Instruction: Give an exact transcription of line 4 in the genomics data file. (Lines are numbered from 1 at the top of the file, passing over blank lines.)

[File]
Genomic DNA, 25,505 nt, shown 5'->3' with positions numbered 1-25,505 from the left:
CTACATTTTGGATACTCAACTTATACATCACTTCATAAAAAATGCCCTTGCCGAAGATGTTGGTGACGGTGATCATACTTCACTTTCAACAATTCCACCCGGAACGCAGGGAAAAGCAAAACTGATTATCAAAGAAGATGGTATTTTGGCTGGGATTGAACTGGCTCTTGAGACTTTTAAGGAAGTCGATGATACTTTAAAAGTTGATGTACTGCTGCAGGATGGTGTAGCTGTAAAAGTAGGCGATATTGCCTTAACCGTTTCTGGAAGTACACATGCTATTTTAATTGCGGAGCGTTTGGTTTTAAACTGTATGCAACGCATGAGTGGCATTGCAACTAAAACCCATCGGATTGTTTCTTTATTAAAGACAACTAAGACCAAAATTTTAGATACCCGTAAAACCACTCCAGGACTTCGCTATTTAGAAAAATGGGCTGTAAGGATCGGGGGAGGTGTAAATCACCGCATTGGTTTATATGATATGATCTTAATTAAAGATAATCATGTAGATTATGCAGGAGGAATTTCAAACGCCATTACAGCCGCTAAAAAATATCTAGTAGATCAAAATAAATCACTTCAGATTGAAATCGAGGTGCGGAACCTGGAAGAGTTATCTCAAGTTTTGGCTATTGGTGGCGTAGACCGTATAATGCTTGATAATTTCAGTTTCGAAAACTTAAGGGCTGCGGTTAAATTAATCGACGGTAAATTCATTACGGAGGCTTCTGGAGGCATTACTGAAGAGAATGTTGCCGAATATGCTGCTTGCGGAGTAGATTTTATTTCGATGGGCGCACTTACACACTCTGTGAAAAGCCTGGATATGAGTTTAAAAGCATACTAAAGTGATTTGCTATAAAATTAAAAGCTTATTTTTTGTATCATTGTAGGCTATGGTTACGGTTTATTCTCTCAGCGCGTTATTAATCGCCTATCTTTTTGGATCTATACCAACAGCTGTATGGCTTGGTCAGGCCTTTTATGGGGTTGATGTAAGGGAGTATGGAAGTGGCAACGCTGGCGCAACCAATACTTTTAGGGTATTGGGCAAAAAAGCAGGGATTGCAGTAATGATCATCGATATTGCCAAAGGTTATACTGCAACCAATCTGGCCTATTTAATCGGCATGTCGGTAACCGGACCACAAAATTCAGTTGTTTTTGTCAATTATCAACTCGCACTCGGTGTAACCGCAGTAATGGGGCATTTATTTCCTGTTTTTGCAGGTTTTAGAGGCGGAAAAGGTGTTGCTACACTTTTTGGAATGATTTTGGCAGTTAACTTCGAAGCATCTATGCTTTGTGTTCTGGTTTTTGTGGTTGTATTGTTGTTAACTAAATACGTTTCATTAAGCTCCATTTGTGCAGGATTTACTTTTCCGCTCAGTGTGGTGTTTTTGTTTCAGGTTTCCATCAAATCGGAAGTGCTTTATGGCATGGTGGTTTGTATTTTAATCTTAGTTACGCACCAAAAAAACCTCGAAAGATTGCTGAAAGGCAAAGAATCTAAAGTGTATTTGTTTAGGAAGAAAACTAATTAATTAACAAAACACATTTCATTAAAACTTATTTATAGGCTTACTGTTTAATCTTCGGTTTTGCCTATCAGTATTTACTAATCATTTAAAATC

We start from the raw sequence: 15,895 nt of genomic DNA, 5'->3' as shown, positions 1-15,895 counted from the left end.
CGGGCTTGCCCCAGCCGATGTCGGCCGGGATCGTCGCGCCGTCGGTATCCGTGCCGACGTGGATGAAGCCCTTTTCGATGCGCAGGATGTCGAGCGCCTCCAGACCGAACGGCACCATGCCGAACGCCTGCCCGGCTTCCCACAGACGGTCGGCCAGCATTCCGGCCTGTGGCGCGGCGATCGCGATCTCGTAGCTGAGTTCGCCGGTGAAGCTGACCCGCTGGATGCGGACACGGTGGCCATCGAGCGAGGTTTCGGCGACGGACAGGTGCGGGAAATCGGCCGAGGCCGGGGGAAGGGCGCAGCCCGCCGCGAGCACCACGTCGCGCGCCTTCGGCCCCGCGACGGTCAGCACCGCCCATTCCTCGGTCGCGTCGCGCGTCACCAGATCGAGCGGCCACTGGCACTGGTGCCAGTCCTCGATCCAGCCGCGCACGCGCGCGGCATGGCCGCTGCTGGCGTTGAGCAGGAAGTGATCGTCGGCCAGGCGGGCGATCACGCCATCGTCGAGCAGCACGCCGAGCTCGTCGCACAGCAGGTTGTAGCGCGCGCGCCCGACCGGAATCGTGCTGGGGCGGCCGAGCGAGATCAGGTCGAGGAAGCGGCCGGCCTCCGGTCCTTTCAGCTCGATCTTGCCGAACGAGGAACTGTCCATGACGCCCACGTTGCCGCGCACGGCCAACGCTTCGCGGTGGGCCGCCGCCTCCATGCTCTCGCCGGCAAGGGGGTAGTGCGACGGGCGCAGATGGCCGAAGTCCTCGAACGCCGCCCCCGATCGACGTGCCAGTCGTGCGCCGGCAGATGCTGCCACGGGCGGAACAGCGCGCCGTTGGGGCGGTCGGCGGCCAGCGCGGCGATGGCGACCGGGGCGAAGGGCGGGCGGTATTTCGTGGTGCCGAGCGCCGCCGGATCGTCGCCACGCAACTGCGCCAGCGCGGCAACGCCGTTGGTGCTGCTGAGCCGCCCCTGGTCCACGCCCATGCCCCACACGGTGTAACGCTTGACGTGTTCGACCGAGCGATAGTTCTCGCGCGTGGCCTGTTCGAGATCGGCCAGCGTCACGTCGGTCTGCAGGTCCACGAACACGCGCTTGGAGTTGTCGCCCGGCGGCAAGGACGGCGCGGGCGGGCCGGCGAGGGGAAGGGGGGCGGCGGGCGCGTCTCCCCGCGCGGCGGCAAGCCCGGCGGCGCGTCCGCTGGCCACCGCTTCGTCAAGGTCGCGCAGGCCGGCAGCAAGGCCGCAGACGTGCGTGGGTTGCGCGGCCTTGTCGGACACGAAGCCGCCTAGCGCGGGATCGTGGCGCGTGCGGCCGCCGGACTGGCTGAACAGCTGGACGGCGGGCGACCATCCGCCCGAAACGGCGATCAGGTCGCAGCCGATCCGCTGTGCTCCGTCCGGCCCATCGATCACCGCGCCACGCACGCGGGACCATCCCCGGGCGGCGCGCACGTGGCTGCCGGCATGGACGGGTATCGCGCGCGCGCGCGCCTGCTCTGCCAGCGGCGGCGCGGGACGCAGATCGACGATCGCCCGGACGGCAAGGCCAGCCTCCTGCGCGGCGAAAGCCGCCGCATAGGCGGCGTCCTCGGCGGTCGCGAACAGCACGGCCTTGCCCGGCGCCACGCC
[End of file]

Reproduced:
CGGGCTTGCCCCAGCCGATGTCGGCCGGGATCGTCGCGCCGTCGGTATCCGTGCCGACGTGGATGAAGCCCTTTTCGATGCGCAGGATGTCGAGCGCCTCCAGACCGAACGGCACCATGCCGAACGCCTGCCCGGCTTCCCACAGACGGTCGGCCAGCATTCCGGCCTGTGGCGCGGCGATCGCGATCTCGTAGCTGAGTTCGCCGGTGAAGCTGACCCGCTGGATGCGGACACGGTGGCCATCGAGCGAGGTTTCGGCGACGGACAGGTGCGGGAAATCGGCCGAGGCCGGGGGAAGGGCGCAGCCCGCCGCGAGCACCACGTCGCGCGCCTTCGGCCCCGCGACGGTCAGCACCGCCCATTCCTCGGTCGCGTCGCGCGTCACCAGATCGAGCGGCCACTGGCACTGGTGCCAGTCCTCGATCCAGCCGCGCACGCGCGCGGCATGGCCGCTGCTGGCGTTGAGCAGGAAGTGATCGTCGGCCAGGCGGGCGATCACGCCATCGTCGAGCAGCACGCCGAGCTCGTCGCACAGCAGGTTGTAGCGCGCGCGCCCGACCGGAATCGTGCTGGGGCGGCCGAGCGAGATCAGGTCGAGGAAGCGGCCGGCCTCCGGTCCTTTCAGCTCGATCTTGCCGAACGAGGAACTGTCCATGACGCCCACGTTGCCGCGCACGGCCAACGCTTCGCGGTGGGCCGCCGCCTCCATGCTCTCGCCGGCAAGGGGGTAGTGCGACGGGCGCAGATGGCCGAAGTCCTCGAACGCCGCCCCCGATCGACGTGCCAGTCGTGCGCCGGCAGATGCTGCCACGGGCGGAACAGCGCGCCGTTGGGGCGGTCGGCGGCCAGCGCGGCGATGGCGACCGGGGCGAAGGGCGGGCGGTATTTCGTGGTGCCGAGCGCCGCCGGATCGTCGCCACGCAACTGCGCCAGCGCGGCAACGCCGTTGGTGCTGCTGAGCCGCCCCTGGTCCACGCCCATGCCCCACACGGTGTAACGCTTGACGTGTTCGACCGAGCGATAGTTCTCGCGCGTGGCCTGTTCGAGATCGGCCAGCGTCACGTCGGTCTGCAGGTCCACGAACACGCGCTTGGAGTTGTCGCCCGGCGGCAAGGACGGCGCGGGCGGGCCGGCGAGGGGAAGGGGGGCGGCGGGCGCGTCTCCCCGCGCGGCGGCAAGCCCGGCGGCGCGTCCGCTGGCCACCGCTTCGTCAAGGTCGCGCAGGCCGGCAGCAAGGCCGCAGACGTGCGTGGGTTGCGCGGCCTTGTCGGACACGAAGCCGCCTAGCGCGGGATCGTGGCGCGTGCGGCCGCCGGACTGGCTGAACAGCTGGACGGCGGGCGACCATCCGCCCGAAACGGCGATCAGGTCGCAGCCGATCCGCTGTGCTCCGTCCGGCCCATCGATCACCGCGCCACGCACGCGGGACCATCCCCGGGCGGCGCGCACGTGGCTGCCGGCATGGACGGGTATCGCGCGCGCGCGCGCCTGCTCTGCCAGCGGCGGCGCGGGACGCAGATCGACGATCGCCCGGACGGCAAGGCCAGCCTCCTGCGCGGCGAAAGCCGCCGCATAGGCGGCGTCCTCGGCGGTCGCGAACAGCACGGCCTTGCCCGGCGCCACGCC